DevilsTongue hits reporters on Chrome, Edge, and Safari

DevilsTongue hits reporters on Chrome, Edge, and Safari

DevilsTongue hits reporters on Chrome

Avast researchers have discovered an exploit of a WebRTC vulnerability affecting Chrome, aimed at conducting "watering hole" attacks, which in turn involve loading malware on target websites in order to infect their users.

Google has already corrected the vulnerability after researchers privately informed the company about the situation. Microsoft and Apple did the same for their respective Edge and Safari browsers.

As stated by Avast, several attack campaigns have been conducted, with various types of exploits against Chrome users in Lebanon, Turkey, Yemen and Palestine. The "watering hole" sites infected a very select target of users, typically journalists and employees of a press agency.

The malware behind the attacks was dubbed DevilsTongue by Microsoft, is advanced and allegedly sold by the Israeli company Candiru.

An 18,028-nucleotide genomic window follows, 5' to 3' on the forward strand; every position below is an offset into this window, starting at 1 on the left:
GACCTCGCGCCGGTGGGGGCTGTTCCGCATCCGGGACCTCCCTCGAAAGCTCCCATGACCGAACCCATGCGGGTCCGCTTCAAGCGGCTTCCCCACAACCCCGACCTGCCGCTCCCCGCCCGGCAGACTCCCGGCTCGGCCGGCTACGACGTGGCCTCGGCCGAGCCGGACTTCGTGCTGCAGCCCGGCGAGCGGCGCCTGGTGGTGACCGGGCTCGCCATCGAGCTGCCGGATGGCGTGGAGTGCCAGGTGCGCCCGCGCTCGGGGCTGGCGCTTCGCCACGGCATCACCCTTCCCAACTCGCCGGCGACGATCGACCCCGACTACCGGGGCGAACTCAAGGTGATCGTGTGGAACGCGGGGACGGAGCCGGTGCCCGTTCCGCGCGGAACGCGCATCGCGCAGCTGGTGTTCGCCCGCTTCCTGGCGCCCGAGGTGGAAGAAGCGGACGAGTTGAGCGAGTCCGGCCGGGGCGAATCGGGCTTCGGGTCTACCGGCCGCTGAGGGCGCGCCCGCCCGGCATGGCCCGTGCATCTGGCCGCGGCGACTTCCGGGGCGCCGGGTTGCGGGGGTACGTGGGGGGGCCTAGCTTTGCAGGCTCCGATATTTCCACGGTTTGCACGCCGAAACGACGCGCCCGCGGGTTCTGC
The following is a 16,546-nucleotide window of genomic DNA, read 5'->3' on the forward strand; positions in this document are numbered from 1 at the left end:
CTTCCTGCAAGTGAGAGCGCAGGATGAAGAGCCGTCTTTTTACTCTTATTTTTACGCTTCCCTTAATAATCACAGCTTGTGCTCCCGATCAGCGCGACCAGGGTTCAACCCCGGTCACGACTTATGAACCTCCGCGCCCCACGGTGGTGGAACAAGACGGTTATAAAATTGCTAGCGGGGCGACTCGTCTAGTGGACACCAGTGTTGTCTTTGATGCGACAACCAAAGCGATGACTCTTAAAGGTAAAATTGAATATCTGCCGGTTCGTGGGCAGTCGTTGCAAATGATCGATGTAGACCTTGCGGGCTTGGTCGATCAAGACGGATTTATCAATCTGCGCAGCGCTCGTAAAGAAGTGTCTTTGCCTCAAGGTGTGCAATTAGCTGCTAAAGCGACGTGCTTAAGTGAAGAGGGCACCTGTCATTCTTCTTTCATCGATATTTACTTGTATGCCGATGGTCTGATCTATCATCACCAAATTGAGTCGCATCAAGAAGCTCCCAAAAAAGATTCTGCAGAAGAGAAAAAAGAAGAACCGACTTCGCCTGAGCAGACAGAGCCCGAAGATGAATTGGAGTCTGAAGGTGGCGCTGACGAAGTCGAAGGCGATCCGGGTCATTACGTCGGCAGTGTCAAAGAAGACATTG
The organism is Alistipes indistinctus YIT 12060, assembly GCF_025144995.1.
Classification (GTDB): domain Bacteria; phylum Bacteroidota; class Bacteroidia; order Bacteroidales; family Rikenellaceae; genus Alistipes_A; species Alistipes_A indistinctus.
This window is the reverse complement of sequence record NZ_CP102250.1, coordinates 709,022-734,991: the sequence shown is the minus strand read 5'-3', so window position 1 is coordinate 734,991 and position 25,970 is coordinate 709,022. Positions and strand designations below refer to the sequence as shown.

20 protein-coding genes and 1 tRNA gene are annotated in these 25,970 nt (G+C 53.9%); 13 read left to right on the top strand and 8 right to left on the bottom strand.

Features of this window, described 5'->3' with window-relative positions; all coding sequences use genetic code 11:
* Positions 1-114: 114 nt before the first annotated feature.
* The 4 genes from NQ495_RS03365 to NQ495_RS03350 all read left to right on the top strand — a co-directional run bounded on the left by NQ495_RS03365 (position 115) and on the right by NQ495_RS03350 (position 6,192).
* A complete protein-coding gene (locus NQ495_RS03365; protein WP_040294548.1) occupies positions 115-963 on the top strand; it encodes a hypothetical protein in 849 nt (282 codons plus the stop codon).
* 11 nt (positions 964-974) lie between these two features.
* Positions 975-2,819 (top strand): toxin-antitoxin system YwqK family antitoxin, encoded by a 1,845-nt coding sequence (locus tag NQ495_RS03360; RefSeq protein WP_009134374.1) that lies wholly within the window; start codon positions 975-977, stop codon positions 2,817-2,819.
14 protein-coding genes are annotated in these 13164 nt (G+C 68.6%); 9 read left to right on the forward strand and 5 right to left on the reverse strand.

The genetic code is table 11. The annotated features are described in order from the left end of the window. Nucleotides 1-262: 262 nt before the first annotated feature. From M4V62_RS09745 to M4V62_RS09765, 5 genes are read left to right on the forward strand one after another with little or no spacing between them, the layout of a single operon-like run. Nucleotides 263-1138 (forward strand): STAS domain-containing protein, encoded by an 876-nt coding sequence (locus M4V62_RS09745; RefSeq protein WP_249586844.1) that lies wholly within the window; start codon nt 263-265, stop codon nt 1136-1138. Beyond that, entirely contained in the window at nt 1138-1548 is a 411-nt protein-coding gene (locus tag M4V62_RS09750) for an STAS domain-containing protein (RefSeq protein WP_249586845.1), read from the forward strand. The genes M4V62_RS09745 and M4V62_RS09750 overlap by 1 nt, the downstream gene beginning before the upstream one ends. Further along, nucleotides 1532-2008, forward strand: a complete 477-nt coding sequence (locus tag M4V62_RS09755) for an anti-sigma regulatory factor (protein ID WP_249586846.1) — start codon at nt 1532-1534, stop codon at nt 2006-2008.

According to Avast's findings, compromised sites were not limited to infecting only certain visitors, but were also configured to prevent exploited zero-day vulnerabilities from being discovered by competing researchers or hackers.

In any case, the vulnerability known as CVE-2022-2294 was patched by Google and Microsoft at early July, while Apple has only corrected it for a few days, Safari users need to make sure they are using the latest version of the browser.

It is unknown whether other hackers have exploited this WebRTC vulnerability to conduct their own attacks, although there are no signs that other groups are marketing exploits or using the flaw.